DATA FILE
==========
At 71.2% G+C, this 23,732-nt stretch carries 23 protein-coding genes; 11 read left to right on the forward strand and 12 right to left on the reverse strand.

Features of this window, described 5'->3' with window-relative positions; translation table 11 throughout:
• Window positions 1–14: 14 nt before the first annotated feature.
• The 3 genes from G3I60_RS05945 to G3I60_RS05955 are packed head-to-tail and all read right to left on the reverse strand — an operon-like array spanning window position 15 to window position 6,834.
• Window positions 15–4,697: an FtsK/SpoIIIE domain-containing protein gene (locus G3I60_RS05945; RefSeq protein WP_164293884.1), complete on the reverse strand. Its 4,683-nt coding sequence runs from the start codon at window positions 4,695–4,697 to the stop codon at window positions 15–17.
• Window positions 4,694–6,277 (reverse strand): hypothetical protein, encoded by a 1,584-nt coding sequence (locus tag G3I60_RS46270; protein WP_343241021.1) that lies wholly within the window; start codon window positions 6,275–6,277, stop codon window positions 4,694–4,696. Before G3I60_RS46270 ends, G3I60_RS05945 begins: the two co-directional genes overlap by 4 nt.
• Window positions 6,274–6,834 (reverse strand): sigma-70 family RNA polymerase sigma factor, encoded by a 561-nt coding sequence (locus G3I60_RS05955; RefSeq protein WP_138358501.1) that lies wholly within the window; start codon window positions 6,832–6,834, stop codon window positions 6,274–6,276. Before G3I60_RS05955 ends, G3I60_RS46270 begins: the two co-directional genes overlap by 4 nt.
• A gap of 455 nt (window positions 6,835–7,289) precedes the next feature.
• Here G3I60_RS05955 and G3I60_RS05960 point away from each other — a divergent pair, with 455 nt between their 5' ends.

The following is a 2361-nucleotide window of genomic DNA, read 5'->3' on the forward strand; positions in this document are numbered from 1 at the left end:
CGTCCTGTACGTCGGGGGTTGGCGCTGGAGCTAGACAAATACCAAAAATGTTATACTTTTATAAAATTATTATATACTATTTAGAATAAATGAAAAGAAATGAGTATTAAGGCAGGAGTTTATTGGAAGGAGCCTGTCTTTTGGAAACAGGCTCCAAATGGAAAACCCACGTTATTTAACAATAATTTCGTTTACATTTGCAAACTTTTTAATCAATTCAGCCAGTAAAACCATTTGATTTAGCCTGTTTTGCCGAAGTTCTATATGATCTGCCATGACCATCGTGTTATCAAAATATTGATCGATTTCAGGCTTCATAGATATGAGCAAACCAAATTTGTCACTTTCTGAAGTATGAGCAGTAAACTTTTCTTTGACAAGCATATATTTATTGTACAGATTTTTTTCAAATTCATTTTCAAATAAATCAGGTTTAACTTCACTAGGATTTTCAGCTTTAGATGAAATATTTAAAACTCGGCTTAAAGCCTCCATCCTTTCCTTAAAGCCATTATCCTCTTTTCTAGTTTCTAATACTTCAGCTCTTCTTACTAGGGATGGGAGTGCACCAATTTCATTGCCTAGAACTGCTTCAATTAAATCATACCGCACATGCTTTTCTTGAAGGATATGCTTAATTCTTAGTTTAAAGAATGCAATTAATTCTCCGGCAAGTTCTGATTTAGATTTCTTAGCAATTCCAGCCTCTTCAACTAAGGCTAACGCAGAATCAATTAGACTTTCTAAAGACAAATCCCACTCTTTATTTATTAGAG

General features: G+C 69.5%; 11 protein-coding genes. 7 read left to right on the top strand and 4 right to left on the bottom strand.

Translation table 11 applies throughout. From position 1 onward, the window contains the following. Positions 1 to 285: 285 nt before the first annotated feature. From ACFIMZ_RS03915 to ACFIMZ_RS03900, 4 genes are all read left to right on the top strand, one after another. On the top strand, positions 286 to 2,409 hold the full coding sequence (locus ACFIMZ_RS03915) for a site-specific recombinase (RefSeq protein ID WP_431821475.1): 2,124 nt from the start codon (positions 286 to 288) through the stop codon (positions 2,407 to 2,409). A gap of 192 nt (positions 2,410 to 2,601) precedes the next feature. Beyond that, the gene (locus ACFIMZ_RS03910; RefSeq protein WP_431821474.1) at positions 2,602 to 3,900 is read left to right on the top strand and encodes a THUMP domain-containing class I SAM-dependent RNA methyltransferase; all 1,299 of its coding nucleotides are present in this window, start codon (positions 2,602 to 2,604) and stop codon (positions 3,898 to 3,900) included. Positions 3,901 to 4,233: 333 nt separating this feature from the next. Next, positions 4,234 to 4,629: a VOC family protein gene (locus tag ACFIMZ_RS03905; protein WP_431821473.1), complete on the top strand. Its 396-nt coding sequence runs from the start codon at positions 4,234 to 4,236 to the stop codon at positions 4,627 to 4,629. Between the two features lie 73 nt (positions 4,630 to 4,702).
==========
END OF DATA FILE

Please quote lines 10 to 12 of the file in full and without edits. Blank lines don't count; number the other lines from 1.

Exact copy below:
The following is a 2361-nucleotide window of genomic DNA, read 5'->3' on the forward strand; positions in this document are numbered from 1 at the left end:
CGTCCTGTACGTCGGGGGTTGGCGCTGGAGCTAGACAAATACCAAAAATGTTATACTTTTATAAAATTATTATATACTATTTAGAATAAATGAAAAGAAATGAGTATTAAGGCAGGAGTTTATTGGAAGGAGCCTGTCTTTTGGAAACAGGCTCCAAATGGAAAACCCACGTTATTTAACAATAATTTCGTTTACATTTGCAAACTTTTTAATCAATTCAGCCAGTAAAACCATTTGATTTAGCCTGTTTTGCCGAAGTTCTATATGATCTGCCATGACCATCGTGTTATCAAAATATTGATCGATTTCAGGCTTCATAGATATGAGCAAACCAAATTTGTCACTTTCTGAAGTATGAGCAGTAAACTTTTCTTTGACAAGCATATATTTATTGTACAGATTTTTTTCAAATTCATTTTCAAATAAATCAGGTTTAACTTCACTAGGATTTTCAGCTTTAGATGAAATATTTAAAACTCGGCTTAAAGCCTCCATCCTTTCCTTAAAGCCATTATCCTCTTTTCTAGTTTCTAATACTTCAGCTCTTCTTACTAGGGATGGGAGTGCACCAATTTCATTGCCTAGAACTGCTTCAATTAAATCATACCGCACATGCTTTTCTTGAAGGATATGCTTAATTCTTAGTTTAAAGAATGCAATTAATTCTCCGGCAAGTTCTGATTTAGATTTCTTAGCAATTCCAGCCTCTTCAACTAAGGCTAACGCAGAATCAATTAGACTTTCTAAAGACAAATCCCACTCTTTATTTATTAGAG

General features: G+C 69.5%; 11 protein-coding genes. 7 read left to right on the top strand and 4 right to left on the bottom strand.